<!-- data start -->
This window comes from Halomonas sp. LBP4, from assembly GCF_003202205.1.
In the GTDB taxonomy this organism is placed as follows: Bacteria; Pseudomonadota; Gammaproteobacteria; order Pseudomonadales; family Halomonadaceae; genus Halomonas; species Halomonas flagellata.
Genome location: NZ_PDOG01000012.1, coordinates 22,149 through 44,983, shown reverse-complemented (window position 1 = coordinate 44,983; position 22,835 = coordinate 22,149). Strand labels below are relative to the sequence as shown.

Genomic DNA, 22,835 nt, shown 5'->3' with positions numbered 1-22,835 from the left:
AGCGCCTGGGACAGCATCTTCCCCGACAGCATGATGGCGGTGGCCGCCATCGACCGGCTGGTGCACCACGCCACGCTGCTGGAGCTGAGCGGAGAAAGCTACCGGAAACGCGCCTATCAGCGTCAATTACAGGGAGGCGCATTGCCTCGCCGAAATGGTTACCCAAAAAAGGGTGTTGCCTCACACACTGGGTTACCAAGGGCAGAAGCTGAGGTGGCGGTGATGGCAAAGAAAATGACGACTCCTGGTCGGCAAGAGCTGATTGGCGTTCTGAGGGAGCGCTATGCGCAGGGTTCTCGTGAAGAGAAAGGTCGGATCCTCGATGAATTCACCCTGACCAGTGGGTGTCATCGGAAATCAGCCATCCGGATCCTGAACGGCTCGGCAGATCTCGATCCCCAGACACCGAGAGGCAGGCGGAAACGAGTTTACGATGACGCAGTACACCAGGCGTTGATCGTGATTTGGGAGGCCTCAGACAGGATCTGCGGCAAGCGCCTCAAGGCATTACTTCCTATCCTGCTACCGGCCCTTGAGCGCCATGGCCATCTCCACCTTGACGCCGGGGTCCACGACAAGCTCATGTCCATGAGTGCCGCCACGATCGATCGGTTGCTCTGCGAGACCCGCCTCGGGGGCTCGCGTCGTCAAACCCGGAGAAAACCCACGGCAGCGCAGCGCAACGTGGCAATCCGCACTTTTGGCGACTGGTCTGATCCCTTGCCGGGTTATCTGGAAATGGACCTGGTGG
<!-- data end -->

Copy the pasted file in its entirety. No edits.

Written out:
This window comes from Halomonas sp. LBP4, from assembly GCF_003202205.1.
In the GTDB taxonomy this organism is placed as follows: Bacteria; Pseudomonadota; Gammaproteobacteria; order Pseudomonadales; family Halomonadaceae; genus Halomonas; species Halomonas flagellata.
Genome location: NZ_PDOG01000012.1, coordinates 22,149 through 44,983, shown reverse-complemented (window position 1 = coordinate 44,983; position 22,835 = coordinate 22,149). Strand labels below are relative to the sequence as shown.

Genomic DNA, 22,835 nt, shown 5'->3' with positions numbered 1-22,835 from the left:
AGCGCCTGGGACAGCATCTTCCCCGACAGCATGATGGCGGTGGCCGCCATCGACCGGCTGGTGCACCACGCCACGCTGCTGGAGCTGAGCGGAGAAAGCTACCGGAAACGCGCCTATCAGCGTCAATTACAGGGAGGCGCATTGCCTCGCCGAAATGGTTACCCAAAAAAGGGTGTTGCCTCACACACTGGGTTACCAAGGGCAGAAGCTGAGGTGGCGGTGATGGCAAAGAAAATGACGACTCCTGGTCGGCAAGAGCTGATTGGCGTTCTGAGGGAGCGCTATGCGCAGGGTTCTCGTGAAGAGAAAGGTCGGATCCTCGATGAATTCACCCTGACCAGTGGGTGTCATCGGAAATCAGCCATCCGGATCCTGAACGGCTCGGCAGATCTCGATCCCCAGACACCGAGAGGCAGGCGGAAACGAGTTTACGATGACGCAGTACACCAGGCGTTGATCGTGATTTGGGAGGCCTCAGACAGGATCTGCGGCAAGCGCCTCAAGGCATTACTTCCTATCCTGCTACCGGCCCTTGAGCGCCATGGCCATCTCCACCTTGACGCCGGGGTCCACGACAAGCTCATGTCCATGAGTGCCGCCACGATCGATCGGTTGCTCTGCGAGACCCGCCTCGGGGGCTCGCGTCGTCAAACCCGGAGAAAACCCACGGCAGCGCAGCGCAACGTGGCAATCCGCACTTTTGGCGACTGGTCTGATCCCTTGCCGGGTTATCTGGAAATGGACCTGGTGG